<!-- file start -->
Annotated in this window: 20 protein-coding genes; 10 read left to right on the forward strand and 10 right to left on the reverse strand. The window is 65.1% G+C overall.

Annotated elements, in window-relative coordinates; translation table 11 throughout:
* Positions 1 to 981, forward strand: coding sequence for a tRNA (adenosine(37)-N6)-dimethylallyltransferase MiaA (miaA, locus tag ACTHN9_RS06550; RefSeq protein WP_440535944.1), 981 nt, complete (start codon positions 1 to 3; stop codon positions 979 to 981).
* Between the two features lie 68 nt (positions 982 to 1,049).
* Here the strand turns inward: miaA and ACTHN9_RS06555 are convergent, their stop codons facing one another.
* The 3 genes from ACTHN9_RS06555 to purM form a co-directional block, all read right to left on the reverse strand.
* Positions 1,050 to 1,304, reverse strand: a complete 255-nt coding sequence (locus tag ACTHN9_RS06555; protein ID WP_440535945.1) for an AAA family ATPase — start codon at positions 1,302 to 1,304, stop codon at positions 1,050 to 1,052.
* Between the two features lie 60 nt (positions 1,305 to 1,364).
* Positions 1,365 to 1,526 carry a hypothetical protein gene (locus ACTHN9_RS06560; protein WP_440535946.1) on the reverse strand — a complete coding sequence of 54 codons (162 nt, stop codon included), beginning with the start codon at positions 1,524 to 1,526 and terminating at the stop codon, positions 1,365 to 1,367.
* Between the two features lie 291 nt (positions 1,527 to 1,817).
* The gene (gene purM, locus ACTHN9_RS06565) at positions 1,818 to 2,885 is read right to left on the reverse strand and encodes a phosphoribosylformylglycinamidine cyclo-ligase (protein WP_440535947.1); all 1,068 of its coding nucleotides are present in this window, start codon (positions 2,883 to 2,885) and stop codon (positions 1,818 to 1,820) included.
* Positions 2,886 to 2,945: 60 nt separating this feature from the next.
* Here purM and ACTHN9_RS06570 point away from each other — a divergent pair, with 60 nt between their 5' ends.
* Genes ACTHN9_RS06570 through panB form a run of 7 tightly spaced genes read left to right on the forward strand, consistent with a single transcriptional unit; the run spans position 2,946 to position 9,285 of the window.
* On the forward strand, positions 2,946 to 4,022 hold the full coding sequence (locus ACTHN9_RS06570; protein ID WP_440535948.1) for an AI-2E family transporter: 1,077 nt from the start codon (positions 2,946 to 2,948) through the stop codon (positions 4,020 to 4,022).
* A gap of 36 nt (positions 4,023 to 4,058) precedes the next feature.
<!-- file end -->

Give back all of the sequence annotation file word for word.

Annotated in this window: 20 protein-coding genes; 10 read left to right on the forward strand and 10 right to left on the reverse strand. The window is 65.1% G+C overall.

Annotated elements, in window-relative coordinates; translation table 11 throughout:
* Positions 1 to 981, forward strand: coding sequence for a tRNA (adenosine(37)-N6)-dimethylallyltransferase MiaA (miaA, locus tag ACTHN9_RS06550; RefSeq protein WP_440535944.1), 981 nt, complete (start codon positions 1 to 3; stop codon positions 979 to 981).
* Between the two features lie 68 nt (positions 982 to 1,049).
* Here the strand turns inward: miaA and ACTHN9_RS06555 are convergent, their stop codons facing one another.
* The 3 genes from ACTHN9_RS06555 to purM form a co-directional block, all read right to left on the reverse strand.
* Positions 1,050 to 1,304, reverse strand: a complete 255-nt coding sequence (locus tag ACTHN9_RS06555; protein ID WP_440535945.1) for an AAA family ATPase — start codon at positions 1,302 to 1,304, stop codon at positions 1,050 to 1,052.
* Between the two features lie 60 nt (positions 1,305 to 1,364).
* Positions 1,365 to 1,526 carry a hypothetical protein gene (locus ACTHN9_RS06560; protein WP_440535946.1) on the reverse strand — a complete coding sequence of 54 codons (162 nt, stop codon included), beginning with the start codon at positions 1,524 to 1,526 and terminating at the stop codon, positions 1,365 to 1,367.
* Between the two features lie 291 nt (positions 1,527 to 1,817).
* The gene (gene purM, locus ACTHN9_RS06565) at positions 1,818 to 2,885 is read right to left on the reverse strand and encodes a phosphoribosylformylglycinamidine cyclo-ligase (protein WP_440535947.1); all 1,068 of its coding nucleotides are present in this window, start codon (positions 2,883 to 2,885) and stop codon (positions 1,818 to 1,820) included.
* Positions 2,886 to 2,945: 60 nt separating this feature from the next.
* Here purM and ACTHN9_RS06570 point away from each other — a divergent pair, with 60 nt between their 5' ends.
* Genes ACTHN9_RS06570 through panB form a run of 7 tightly spaced genes read left to right on the forward strand, consistent with a single transcriptional unit; the run spans position 2,946 to position 9,285 of the window.
* On the forward strand, positions 2,946 to 4,022 hold the full coding sequence (locus ACTHN9_RS06570; protein ID WP_440535948.1) for an AI-2E family transporter: 1,077 nt from the start codon (positions 2,946 to 2,948) through the stop codon (positions 4,020 to 4,022).
* A gap of 36 nt (positions 4,023 to 4,058) precedes the next feature.